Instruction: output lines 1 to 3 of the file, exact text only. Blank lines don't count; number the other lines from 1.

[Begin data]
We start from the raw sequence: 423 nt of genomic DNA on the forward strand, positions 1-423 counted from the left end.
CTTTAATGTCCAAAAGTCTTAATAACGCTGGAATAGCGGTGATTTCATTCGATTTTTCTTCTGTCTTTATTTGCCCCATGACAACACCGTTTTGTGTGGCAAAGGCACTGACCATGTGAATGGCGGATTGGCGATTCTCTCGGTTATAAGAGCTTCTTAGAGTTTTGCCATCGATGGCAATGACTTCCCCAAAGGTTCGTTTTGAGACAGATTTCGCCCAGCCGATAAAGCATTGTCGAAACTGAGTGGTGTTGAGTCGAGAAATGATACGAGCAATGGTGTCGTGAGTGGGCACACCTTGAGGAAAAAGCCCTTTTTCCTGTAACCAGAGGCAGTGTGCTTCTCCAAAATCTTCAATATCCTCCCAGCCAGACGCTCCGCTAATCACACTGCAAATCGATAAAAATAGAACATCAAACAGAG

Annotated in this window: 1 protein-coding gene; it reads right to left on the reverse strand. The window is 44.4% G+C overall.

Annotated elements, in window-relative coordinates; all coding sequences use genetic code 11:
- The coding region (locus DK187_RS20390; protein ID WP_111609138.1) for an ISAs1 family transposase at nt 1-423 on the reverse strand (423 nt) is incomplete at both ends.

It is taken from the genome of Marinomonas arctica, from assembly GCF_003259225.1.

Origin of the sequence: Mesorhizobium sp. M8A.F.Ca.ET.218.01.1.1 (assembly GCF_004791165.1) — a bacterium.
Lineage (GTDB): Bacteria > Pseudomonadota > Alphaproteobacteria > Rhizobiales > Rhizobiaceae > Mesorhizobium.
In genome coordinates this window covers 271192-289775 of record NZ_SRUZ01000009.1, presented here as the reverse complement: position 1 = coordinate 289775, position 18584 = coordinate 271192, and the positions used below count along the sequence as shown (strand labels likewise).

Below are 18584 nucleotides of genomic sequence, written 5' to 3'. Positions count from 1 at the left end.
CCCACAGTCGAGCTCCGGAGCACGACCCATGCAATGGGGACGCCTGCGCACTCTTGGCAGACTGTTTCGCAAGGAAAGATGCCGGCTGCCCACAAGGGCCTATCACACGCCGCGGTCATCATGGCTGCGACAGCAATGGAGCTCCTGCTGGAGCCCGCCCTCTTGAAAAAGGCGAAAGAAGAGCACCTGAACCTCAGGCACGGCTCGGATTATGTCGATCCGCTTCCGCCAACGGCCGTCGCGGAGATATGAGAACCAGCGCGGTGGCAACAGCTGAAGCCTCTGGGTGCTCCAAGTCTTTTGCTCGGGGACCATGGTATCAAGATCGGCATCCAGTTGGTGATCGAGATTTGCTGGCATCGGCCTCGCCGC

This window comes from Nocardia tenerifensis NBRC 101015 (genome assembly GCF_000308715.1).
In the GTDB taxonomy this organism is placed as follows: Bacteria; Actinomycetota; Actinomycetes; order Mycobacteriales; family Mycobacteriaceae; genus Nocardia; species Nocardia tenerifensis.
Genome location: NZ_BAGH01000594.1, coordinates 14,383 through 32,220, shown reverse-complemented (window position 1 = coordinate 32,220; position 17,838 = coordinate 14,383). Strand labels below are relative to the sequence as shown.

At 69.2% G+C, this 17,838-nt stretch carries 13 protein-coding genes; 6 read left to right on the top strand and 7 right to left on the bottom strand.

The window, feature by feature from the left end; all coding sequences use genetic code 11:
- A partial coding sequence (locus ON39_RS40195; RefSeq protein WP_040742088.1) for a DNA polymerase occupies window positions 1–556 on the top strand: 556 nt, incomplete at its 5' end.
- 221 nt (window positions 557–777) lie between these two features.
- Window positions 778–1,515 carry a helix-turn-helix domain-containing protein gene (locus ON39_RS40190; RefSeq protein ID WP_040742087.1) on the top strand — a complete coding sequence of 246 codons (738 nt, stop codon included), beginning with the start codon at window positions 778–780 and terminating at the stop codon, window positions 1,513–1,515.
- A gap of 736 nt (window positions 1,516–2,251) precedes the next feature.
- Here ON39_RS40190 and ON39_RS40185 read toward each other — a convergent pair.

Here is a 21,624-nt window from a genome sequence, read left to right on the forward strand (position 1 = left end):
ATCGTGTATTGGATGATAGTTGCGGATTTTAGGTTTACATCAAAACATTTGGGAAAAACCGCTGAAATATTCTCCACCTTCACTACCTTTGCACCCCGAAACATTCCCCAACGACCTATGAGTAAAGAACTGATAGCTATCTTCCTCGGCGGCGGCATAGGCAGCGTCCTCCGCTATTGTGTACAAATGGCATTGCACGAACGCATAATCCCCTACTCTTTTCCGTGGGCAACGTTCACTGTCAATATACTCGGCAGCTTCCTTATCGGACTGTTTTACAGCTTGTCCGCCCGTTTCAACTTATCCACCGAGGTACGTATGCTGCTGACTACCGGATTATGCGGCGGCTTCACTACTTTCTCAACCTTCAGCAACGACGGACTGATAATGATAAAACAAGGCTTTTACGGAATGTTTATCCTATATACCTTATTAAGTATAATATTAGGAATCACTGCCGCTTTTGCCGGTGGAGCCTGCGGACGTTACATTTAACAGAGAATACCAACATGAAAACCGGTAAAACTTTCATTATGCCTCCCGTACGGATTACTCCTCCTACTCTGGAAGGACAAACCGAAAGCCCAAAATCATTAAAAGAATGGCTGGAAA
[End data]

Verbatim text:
We start from the raw sequence: 423 nt of genomic DNA on the forward strand, positions 1-423 counted from the left end.
CTTTAATGTCCAAAAGTCTTAATAACGCTGGAATAGCGGTGATTTCATTCGATTTTTCTTCTGTCTTTATTTGCCCCATGACAACACCGTTTTGTGTGGCAAAGGCACTGACCATGTGAATGGCGGATTGGCGATTCTCTCGGTTATAAGAGCTTCTTAGAGTTTTGCCATCGATGGCAATGACTTCCCCAAAGGTTCGTTTTGAGACAGATTTCGCCCAGCCGATAAAGCATTGTCGAAACTGAGTGGTGTTGAGTCGAGAAATGATACGAGCAATGGTGTCGTGAGTGGGCACACCTTGAGGAAAAAGCCCTTTTTCCTGTAACCAGAGGCAGTGTGCTTCTCCAAAATCTTCAATATCCTCCCAGCCAGACGCTCCGCTAATCACACTGCAAATCGATAAAAATAGAACATCAAACAGAG

Annotated in this window: 1 protein-coding gene; it reads right to left on the reverse strand. The window is 44.4% G+C overall.